After years of delay, leaders in Quebec have adopted the more pragmatic view of their prime minister
by Seth Whitehead, EnergyInDepth
A recent trend of pragmatism trumping “Keep it in the Ground” extremism seems to have spread north of the border.
The Canadian province of Quebec announced last year that it would lift its longtime moratorium on fracking, and on Saturday Quebec’s legislature passed a bill that will officially allow the province to develop an energy plan that could unleash its potentially enormous untapped shale resources.
While the legislation, which passed on a 62-38 vote, is chiefly meant to implement Quebec’s clean energy plan, it also features provisions that will effectively end a fracking moratorium that’s been in place since 2011.
Calgary-based Questerre Energy Corp. tweeted that its passage was a “triumph of science over ‘leave it in the ground’ lunacy.”
The provisions will allow the long overdue development of a very promising portion of Quebec’s share of the Utica Shale, concentrated along the southern flank of the St. Lawrence River.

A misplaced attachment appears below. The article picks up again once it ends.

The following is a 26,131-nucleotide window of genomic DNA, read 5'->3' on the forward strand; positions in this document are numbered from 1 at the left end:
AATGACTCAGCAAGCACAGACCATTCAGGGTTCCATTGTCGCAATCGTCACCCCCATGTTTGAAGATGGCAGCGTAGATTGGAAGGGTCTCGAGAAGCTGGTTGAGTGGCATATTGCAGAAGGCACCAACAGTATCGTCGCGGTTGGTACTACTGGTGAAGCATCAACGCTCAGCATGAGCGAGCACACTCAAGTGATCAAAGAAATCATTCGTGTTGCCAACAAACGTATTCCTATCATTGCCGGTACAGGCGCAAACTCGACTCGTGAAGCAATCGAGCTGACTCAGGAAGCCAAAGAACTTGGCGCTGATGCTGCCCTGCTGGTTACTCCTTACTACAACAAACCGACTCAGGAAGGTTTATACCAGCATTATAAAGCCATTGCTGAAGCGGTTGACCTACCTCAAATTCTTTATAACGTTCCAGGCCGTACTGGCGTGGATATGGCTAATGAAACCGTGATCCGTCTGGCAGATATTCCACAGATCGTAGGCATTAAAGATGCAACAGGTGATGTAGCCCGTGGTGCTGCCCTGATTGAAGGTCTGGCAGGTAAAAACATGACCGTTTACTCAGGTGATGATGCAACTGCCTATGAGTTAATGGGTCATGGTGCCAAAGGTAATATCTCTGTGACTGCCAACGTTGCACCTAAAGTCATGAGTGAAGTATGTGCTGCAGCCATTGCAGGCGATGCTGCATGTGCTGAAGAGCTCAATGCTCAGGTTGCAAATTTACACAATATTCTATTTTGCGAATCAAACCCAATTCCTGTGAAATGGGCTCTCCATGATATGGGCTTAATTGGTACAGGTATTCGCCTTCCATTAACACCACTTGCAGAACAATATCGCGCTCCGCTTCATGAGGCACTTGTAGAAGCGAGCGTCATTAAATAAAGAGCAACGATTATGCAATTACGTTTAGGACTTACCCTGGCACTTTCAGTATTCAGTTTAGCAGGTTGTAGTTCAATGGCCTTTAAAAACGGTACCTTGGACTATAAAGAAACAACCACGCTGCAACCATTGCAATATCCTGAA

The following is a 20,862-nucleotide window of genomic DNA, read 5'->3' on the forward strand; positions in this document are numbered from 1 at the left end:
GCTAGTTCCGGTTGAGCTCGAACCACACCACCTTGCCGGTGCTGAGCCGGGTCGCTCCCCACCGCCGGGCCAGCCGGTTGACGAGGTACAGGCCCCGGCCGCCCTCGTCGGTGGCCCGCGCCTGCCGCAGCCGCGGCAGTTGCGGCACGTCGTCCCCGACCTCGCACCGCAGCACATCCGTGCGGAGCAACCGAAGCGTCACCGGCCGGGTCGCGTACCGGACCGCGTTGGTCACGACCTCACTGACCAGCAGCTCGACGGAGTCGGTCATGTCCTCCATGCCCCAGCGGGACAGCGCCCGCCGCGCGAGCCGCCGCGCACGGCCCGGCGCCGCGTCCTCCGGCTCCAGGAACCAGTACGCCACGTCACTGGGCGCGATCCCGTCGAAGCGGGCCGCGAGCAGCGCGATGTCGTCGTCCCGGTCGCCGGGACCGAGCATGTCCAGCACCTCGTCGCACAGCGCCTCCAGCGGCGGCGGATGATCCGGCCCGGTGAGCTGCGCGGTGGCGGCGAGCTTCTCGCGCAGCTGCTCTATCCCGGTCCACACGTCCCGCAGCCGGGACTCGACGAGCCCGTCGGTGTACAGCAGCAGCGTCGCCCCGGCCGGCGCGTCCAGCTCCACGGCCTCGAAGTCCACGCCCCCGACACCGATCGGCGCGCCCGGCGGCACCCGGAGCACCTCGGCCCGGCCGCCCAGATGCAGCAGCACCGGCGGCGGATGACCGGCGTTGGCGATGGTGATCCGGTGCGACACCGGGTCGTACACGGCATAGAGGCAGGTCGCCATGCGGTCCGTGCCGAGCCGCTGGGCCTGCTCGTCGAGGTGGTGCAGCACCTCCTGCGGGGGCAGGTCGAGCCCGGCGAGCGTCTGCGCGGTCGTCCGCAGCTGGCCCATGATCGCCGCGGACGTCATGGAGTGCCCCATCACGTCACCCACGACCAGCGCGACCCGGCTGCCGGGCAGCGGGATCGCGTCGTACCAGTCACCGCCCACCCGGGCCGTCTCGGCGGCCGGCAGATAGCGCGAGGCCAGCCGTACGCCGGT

The play is believed to contain enough gas to meet Quebec’s demand for 100 years and holds the potential to be “… one of the biggest gas discoveries in North America,” according to Questerre CEO Michael Binnion.
This news comes just after Canadian Prime Minister Justin Trudeau, who recently approved the expansion of an oil-sands corridor that will carry more crude oil across the country, said of the KIITG movement’s criticism of his decision,
“There isn’t a country in the world that would find billions of barrels of oil and just leave it in the ground while there is a market for it.”
After years of delay, leaders in Quebec seem to have adopted the pragmatic view of their prime minister. And aside from the fact that science continues to show that fracking can be done safely, Quebec officials have probably noticed the folly of a policy that relies heavily on imported energy when the potential to develop home-grown energy is literally beneath their feet.
With another long, cold winter setting in, leaders in New York and Maryland might want to take note.